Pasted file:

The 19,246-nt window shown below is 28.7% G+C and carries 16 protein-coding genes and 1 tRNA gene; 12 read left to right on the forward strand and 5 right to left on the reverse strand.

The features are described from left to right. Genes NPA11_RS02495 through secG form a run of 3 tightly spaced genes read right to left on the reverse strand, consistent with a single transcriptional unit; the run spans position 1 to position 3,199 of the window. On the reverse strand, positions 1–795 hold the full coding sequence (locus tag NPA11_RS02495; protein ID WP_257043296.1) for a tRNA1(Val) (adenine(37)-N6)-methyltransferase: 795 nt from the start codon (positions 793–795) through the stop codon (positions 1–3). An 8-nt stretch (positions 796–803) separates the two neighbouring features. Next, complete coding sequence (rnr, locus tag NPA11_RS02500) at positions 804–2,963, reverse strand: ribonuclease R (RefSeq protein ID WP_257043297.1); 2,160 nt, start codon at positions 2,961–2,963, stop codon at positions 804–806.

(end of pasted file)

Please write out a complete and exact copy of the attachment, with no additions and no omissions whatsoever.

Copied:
The 19,246-nt window shown below is 28.7% G+C and carries 16 protein-coding genes and 1 tRNA gene; 12 read left to right on the forward strand and 5 right to left on the reverse strand.

The features are described from left to right. Genes NPA11_RS02495 through secG form a run of 3 tightly spaced genes read right to left on the reverse strand, consistent with a single transcriptional unit; the run spans position 1 to position 3,199 of the window. On the reverse strand, positions 1–795 hold the full coding sequence (locus tag NPA11_RS02495; protein ID WP_257043296.1) for a tRNA1(Val) (adenine(37)-N6)-methyltransferase: 795 nt from the start codon (positions 793–795) through the stop codon (positions 1–3). An 8-nt stretch (positions 796–803) separates the two neighbouring features. Next, complete coding sequence (rnr, locus tag NPA11_RS02500) at positions 804–2,963, reverse strand: ribonuclease R (RefSeq protein ID WP_257043297.1); 2,160 nt, start codon at positions 2,961–2,963, stop codon at positions 804–806.